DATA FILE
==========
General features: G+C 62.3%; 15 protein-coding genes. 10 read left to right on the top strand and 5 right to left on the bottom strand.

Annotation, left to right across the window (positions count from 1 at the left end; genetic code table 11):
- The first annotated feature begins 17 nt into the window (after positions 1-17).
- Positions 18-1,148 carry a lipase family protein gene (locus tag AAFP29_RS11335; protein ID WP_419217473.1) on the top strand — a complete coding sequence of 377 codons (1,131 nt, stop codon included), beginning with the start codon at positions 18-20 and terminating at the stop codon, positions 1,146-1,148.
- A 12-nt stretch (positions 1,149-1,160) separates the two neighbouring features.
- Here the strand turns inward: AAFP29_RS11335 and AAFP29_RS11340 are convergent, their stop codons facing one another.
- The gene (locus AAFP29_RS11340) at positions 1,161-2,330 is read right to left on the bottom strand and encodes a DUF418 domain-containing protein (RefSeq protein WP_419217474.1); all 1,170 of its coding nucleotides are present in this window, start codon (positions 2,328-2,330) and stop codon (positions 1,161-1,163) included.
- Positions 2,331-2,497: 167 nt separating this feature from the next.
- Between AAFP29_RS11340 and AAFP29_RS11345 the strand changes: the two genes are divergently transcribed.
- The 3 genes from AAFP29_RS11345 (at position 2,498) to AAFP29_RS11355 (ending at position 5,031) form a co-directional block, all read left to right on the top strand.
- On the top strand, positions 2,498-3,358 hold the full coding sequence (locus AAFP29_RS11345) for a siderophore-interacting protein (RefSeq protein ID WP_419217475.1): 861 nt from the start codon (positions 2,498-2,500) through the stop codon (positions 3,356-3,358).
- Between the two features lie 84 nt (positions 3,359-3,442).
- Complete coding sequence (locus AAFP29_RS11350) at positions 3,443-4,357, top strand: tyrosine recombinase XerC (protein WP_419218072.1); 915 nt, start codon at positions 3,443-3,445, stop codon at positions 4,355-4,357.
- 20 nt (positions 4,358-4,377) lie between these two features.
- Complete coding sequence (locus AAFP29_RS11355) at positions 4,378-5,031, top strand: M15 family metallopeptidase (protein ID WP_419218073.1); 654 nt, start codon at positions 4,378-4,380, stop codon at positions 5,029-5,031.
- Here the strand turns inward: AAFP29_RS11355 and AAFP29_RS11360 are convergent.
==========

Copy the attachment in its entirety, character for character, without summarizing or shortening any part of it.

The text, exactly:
General features: G+C 62.3%; 15 protein-coding genes. 10 read left to right on the top strand and 5 right to left on the bottom strand.

Annotation, left to right across the window (positions count from 1 at the left end; genetic code table 11):
- The first annotated feature begins 17 nt into the window (after positions 1-17).
- Positions 18-1,148 carry a lipase family protein gene (locus tag AAFP29_RS11335; protein ID WP_419217473.1) on the top strand — a complete coding sequence of 377 codons (1,131 nt, stop codon included), beginning with the start codon at positions 18-20 and terminating at the stop codon, positions 1,146-1,148.
- A 12-nt stretch (positions 1,149-1,160) separates the two neighbouring features.
- Here the strand turns inward: AAFP29_RS11335 and AAFP29_RS11340 are convergent, their stop codons facing one another.
- The gene (locus AAFP29_RS11340) at positions 1,161-2,330 is read right to left on the bottom strand and encodes a DUF418 domain-containing protein (RefSeq protein WP_419217474.1); all 1,170 of its coding nucleotides are present in this window, start codon (positions 2,328-2,330) and stop codon (positions 1,161-1,163) included.
- Positions 2,331-2,497: 167 nt separating this feature from the next.
- Between AAFP29_RS11340 and AAFP29_RS11345 the strand changes: the two genes are divergently transcribed.
- The 3 genes from AAFP29_RS11345 (at position 2,498) to AAFP29_RS11355 (ending at position 5,031) form a co-directional block, all read left to right on the top strand.
- On the top strand, positions 2,498-3,358 hold the full coding sequence (locus AAFP29_RS11345) for a siderophore-interacting protein (RefSeq protein ID WP_419217475.1): 861 nt from the start codon (positions 2,498-2,500) through the stop codon (positions 3,356-3,358).
- Between the two features lie 84 nt (positions 3,359-3,442).
- Complete coding sequence (locus AAFP29_RS11350) at positions 3,443-4,357, top strand: tyrosine recombinase XerC (protein WP_419218072.1); 915 nt, start codon at positions 3,443-3,445, stop codon at positions 4,355-4,357.
- 20 nt (positions 4,358-4,377) lie between these two features.
- Complete coding sequence (locus AAFP29_RS11355) at positions 4,378-5,031, top strand: M15 family metallopeptidase (protein ID WP_419218073.1); 654 nt, start codon at positions 4,378-4,380, stop codon at positions 5,029-5,031.
- Here the strand turns inward: AAFP29_RS11355 and AAFP29_RS11360 are convergent.